I was out on a sunny Saturday morning ride with my friend, Ed, and taking a very simple corner when THUD I found myself flat on the tarmac, face first, in a crumpled heap. It turns out my left pedal was not properly screwed in and so when I went to push out of the corner everything gave way. It hurt. My whole body seemed to swell up on impact, my hands, my face. I could hardly move my shoulder and my knuckles looked like they had golf balls lodged underneath them. I cried.
A trip to A&E, and two subsequent visits since, reassured me that nothing serious was wrong, it was just a case of some very nasty bruising, minor metacarpal fractures and a little bit of mild concussion. I was so lucky.
I’ve found it pretty hard to handle if I’m honest. The sheer frustration that it was something so controllable, means I will be checking my bike super-religiously in future. The pain and discomfort since then – especially given it’s made looking after Finlay incredibly challenging, as has work, as I’ve had to tape up three of the fingers on my right hand.
But following a consultation with a Maxillofacial Surgeon last Thursday afternoon I was advised that there was no long term damage, and they said to just look after myself, and get lots of rest.
My decision to race the High Wycombe CC 10 mile TT on Friday 14th April was purely down to my own way of handling things. I knew I was not going to be on form, granted, I might not even get around the course given the state of my face, hands and shoulder. But I knew I had to get back on two wheels sooner rather than later, otherwise I ran the risk of being fearful of getting back up and running, which I really didn’t want.
I decided to race on my Cervelo P3, rather than my new Scott Plasma, as I had not had a chance to get out on the Plasma and given my nervousness, thought it best to stick with what I knew. I tested out my kit the day before; the only problem noted was that I could not wear my visor due to it rubbing on my (still swollen) cheek. I could handle that.
Race morning was wonderfully relaxed. I had no pressure on myself. We played with Finlay in the car and I got ready nice and slowly, chatted with a few friends who were also racing, before setting out on a gentle warm up.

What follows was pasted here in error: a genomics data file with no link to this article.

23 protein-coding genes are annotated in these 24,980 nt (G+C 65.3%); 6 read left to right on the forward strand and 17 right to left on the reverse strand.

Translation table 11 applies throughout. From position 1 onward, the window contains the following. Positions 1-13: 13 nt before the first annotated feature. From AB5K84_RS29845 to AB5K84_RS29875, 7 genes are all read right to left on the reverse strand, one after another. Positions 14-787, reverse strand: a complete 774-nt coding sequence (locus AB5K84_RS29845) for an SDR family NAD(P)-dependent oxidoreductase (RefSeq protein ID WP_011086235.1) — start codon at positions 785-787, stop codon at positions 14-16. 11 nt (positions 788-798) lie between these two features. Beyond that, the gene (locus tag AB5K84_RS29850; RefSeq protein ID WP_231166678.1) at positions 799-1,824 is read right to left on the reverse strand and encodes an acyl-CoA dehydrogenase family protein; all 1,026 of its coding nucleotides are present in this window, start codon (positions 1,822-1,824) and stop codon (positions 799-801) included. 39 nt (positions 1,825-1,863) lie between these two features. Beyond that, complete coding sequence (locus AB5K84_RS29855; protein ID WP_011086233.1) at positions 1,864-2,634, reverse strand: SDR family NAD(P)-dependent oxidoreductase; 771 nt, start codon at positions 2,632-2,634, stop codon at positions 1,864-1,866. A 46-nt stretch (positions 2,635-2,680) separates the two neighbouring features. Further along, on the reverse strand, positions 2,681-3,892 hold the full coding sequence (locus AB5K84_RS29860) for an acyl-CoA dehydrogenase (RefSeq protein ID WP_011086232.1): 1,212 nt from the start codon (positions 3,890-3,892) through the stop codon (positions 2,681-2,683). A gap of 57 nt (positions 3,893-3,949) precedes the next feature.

The race itself: My start was awful. I could not put any pressure down through my shoulder so I found it really hard to get out of the saddle to get up to speed. I weaved a little, and winced through the discomfort, but once I got the pedals going I felt okay, and quickly got into rhythm
Entering the A404, my legs felt quite simply, ‘flat’ – like I was missing that extra gear. I found that it was nigh on impossible to keep my power numbers where I need them to be, and as a result I found my mind ended up drifting a little. Nevertheless, I pushed as hard as I could, with the outward leg feeling like an absolute drag, both emotionally and physically.
I was forced to a standstill on the turnaround roundabout as three cars were approaching, and again, found it difficult to get back up to speed as my shoulder was weak and couldn’t take the pressure on my handlebars. But what this did mean was that I seemed to find a second wind on the return leg. Maybe it was a new burst of adrenaline from the stop – I sometimes find that stopping mid-race can actually be of benefit as it gives a much greater focus and drive to get the speed back up, to make up for time lost. Mind over matter can sometimes be a stronger force than we realise.
The return leg was most certainly easier, and I was able to push for the final mile, feeling like I could not have given anything more, given my form, as I crossed the finish line.
I was delighted to ride a 21:16, to finish in second place to my teammate Rachael (Elliott) who rode a 21:10. This was hugely unexpected, and demonstrated that sometimes you don’t have to be in peak physical condition to deliver a decent result.
Post race I have slept lots, and focussed on getting my body back to form. I am slowly building up the intensity in my training sessions, and am starting to feel a lot better in myself.
My next race is a 25-mile Time Trial on the H25/8 in Bentley this Saturday (22nd April). With a few more days recovery, some time with Alex at the Drummond Clinic and ‘recuperated sleep’, I am very much looking forward to this!